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Researchers Are Developing a Dating App That Would Prevent Genetic Diseases

Did you know that Vincent Van Gogh lived with seizures? Or that it’s widely suspected that Abraham Lincoln had Marfan syndrome? 

Did you know Steve Riggio, the former CEO of Barnes & Noble, and his wife, Laura, had a beautiful daughter with Down syndrome named Melissa, and that her poetry caught the eye of Pete Townshend from The Who? Did you know his wife turned her poetry into lyrics and recorded songs?

Did you know Sean McElwee, a man with Down syndrome who was denied access to the drama class he wanted to take in high school, went on to be one of the stars of A&E’s “Born This Way,” which has won several Emmys?

I can’t imagine a world without these influential, important people.

I cannot imagine a world where I did not meet my husband and have our two beautiful daughters, one of whom has Down syndrome.

But in a Harvard lab, there are people imagining a world like this. That’s right. A “60 Minutes” segment that aired this week featured the work of Harvard gene researcher George Church. Church, who is no doubt a very smart man, has authored 527 scientific papers, has 50 patents and has co-founded more than 35 start-ups, one of which is a dating app. This app compares DNA and screens out matches that would result in a child with an inherited disease. 

This segment — and the development of this app, specifically — left many people in the disability community outraged. A dating app like this, they say, would basically be used for eugenics.

Interestingly, Mr. Church lives with narcolepsy himself. In the “60 Minutes” segment, he shares that he employs about 100 scientists and claims many of them are “neuroatypical.” He speaks about wanting not just ancestral diversity, but diversity in our abilities. He has a full-time ethicist in the lab and believes in genetic equity. He believes in government oversight in his work and welcomes more of it. 

When the phrase “playing God” is used, he replies with the phrase “playing engineer.” When the “complexity of changing human beings’” DNA is discussed, he easily compares it to scientific advances such as airplanes and mechanical advances. 

As the mother of a 19-year-old daughter with Down syndrome, I see this with different eyes. We had at least one relative on one side of the family with Down syndrome. Does this mean my husband and I would have never been allowed to meet via the app? Would our daughter with Down syndrome be allowed to meet anyone on this app? Would her sister be hindered meeting people on this app? 

The author and her daughter, who has Down syndrome. Their both smiling and wearing white. They both have brown hair.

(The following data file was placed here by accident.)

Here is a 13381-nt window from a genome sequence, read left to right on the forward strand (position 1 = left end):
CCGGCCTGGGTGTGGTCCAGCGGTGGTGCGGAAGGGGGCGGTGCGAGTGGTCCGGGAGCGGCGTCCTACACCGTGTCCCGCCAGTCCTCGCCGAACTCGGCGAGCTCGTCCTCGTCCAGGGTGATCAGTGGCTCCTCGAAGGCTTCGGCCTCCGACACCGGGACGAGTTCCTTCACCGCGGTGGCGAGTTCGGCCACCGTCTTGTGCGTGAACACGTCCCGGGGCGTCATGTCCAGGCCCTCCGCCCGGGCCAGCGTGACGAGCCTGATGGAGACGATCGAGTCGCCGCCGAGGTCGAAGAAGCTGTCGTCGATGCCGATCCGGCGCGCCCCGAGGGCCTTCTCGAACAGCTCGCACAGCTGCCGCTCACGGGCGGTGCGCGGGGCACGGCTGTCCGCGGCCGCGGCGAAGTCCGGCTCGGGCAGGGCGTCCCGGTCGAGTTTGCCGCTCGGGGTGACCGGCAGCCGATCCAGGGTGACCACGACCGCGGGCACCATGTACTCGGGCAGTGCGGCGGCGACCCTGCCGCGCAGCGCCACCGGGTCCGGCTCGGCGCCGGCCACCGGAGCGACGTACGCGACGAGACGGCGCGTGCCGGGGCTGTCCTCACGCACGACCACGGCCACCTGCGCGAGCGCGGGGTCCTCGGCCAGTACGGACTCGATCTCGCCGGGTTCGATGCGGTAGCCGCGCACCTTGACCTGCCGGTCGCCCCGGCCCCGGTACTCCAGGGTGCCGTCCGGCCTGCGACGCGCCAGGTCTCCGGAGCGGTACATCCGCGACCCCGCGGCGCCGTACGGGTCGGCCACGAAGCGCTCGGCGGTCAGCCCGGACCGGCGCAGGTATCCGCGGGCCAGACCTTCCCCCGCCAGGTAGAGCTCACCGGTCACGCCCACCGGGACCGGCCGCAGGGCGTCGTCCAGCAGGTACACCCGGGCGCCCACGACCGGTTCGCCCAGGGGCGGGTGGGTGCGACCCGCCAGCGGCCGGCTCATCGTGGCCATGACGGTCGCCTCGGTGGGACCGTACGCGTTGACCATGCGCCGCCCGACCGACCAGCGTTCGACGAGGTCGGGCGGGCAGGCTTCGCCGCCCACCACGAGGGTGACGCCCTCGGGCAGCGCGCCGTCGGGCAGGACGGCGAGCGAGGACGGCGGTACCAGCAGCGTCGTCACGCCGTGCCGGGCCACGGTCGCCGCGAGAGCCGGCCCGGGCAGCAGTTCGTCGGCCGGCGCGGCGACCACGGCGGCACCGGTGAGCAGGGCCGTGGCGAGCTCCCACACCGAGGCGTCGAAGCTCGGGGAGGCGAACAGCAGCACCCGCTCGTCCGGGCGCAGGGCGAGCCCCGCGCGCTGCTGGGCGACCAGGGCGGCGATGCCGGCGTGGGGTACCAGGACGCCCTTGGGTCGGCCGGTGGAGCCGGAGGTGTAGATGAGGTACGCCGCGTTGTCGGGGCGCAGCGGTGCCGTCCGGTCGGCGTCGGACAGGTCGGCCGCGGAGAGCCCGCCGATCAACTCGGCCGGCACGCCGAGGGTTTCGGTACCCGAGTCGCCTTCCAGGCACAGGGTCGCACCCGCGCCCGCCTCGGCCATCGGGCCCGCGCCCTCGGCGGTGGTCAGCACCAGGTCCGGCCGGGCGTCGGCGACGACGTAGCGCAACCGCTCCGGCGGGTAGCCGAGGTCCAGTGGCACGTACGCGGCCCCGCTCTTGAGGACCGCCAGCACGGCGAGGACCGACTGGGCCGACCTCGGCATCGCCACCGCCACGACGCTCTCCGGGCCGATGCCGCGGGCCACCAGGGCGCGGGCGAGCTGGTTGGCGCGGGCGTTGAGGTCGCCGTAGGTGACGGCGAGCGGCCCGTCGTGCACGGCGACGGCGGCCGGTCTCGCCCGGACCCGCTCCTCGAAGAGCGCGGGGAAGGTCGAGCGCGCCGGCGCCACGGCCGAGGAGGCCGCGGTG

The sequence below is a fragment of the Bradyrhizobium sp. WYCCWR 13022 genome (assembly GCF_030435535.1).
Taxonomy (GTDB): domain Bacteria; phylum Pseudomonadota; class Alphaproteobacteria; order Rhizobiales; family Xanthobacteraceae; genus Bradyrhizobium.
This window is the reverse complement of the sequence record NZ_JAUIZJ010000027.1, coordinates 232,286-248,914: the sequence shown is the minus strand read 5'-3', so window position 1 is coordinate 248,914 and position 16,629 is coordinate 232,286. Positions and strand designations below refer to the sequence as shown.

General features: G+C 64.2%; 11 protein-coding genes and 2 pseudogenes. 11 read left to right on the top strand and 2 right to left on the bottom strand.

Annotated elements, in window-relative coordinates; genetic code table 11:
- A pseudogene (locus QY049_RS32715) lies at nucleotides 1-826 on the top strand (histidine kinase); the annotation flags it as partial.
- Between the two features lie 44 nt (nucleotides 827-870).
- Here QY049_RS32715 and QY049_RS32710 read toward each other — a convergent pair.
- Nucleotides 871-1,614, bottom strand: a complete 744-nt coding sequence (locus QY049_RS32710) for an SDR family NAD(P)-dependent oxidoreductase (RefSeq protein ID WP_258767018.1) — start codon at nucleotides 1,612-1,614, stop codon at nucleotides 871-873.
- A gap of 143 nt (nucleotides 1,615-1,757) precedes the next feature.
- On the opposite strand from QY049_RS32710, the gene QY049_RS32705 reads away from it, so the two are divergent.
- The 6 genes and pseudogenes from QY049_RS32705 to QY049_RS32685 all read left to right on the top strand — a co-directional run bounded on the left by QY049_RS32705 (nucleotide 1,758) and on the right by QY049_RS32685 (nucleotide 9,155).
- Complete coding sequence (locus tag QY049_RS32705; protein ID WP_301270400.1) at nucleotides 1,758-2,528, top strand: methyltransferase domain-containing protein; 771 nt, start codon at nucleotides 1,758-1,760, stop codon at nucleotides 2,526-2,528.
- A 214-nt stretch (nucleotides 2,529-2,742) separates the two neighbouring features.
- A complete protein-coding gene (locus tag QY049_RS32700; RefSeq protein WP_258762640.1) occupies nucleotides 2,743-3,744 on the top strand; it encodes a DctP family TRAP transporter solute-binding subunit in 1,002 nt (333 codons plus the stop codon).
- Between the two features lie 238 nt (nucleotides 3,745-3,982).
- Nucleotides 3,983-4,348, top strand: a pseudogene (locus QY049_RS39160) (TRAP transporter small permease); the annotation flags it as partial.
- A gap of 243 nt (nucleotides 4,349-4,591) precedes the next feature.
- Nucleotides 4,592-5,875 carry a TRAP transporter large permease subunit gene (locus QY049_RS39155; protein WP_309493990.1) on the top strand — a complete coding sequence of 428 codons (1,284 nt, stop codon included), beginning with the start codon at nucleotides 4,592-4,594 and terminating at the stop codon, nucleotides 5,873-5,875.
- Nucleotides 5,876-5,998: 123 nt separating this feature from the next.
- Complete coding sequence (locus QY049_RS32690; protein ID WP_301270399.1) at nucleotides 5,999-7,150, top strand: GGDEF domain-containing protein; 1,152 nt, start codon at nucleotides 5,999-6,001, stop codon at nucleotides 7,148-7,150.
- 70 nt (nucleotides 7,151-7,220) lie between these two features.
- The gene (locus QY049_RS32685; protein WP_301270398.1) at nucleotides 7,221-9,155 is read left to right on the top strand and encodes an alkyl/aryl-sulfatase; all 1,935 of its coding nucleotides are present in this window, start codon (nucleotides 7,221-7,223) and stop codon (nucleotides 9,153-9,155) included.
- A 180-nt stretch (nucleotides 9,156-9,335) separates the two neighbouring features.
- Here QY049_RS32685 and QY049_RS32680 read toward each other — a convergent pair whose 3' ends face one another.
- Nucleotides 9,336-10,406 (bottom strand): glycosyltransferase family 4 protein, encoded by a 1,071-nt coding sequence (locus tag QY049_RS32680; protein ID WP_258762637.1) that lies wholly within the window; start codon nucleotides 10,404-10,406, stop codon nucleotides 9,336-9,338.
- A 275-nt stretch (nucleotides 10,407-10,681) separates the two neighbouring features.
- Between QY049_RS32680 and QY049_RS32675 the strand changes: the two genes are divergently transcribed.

Greta and her daughter

I thought of my daughter’s first “crush” in kindergarten named Blake. Blake did not have a disability. What if they grew up together and wanted to be married? If apps like this were normalized, would this be frowned upon?

As my mind was spinning watching the “60 Minutes” segment, I thought of the movie, “Mr. Blue Sky,” which shows a man falling in love with his friend, a woman with Down syndrome. You may think a relationship like that is absurd or impossible. A young Syrian dental school student named Sadar Issa is proof that these kinds of relationships are not only possible, but they can produce happy and successful children. Sadar’s father, Jad, has Down syndrome. His mother does not. 

While I knew that for my daughter Blake was a temporary childhood crush, it was also a lesson that we truly do not know who our children will end up with in the long run. People deserve to find love, regardless of the genes they carry.

I also worry about a new type of eugenics. One in which only “certain disabilities” are deemed acceptable. Where people go out of their way to avoid having a child like my daughter. Where will this slippery slope start and end? Will the sad, but true, hierarchy of disabilities come into play when this app is programmed and fine-tuned? Will IQ be a large factor determining who is worthy? Even though there are serious flaws with traditional IQ testing? Are we playing God when we literally deny people the chance to even meet based on genetics?  

There is so much to consider with just this one tiny part of Mr. Church’s work. But one line from “Mr. Blue Sky” brings me back to earth, and gives me hope. “It’s about time we start seeing people for who they are, and not who we think they should be.” I hope the researchers at Harvard remember this.

What are your thoughts on a dating app like the one Mr. Church is working on? Let us know in the comments below.

See more of Greta’s work on her Born Fabulous Podcast.

Lead image via 60 Minutes